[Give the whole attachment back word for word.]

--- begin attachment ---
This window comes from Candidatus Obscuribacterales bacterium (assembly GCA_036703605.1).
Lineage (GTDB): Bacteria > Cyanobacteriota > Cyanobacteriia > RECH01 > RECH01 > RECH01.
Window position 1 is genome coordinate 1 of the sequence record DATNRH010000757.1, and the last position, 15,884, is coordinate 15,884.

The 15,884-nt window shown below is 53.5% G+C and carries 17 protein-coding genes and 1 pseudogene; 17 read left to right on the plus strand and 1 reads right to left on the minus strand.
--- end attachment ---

This window comes from Candidatus Obscuribacterales bacterium (assembly GCA_036703605.1).
Lineage (GTDB): Bacteria > Cyanobacteriota > Cyanobacteriia > RECH01 > RECH01 > RECH01.
Window position 1 is genome coordinate 1 of the sequence record DATNRH010000757.1, and the last position, 15,884, is coordinate 15,884.

The 15,884-nt window shown below is 53.5% G+C and carries 17 protein-coding genes and 1 pseudogene; 17 read left to right on the plus strand and 1 reads right to left on the minus strand.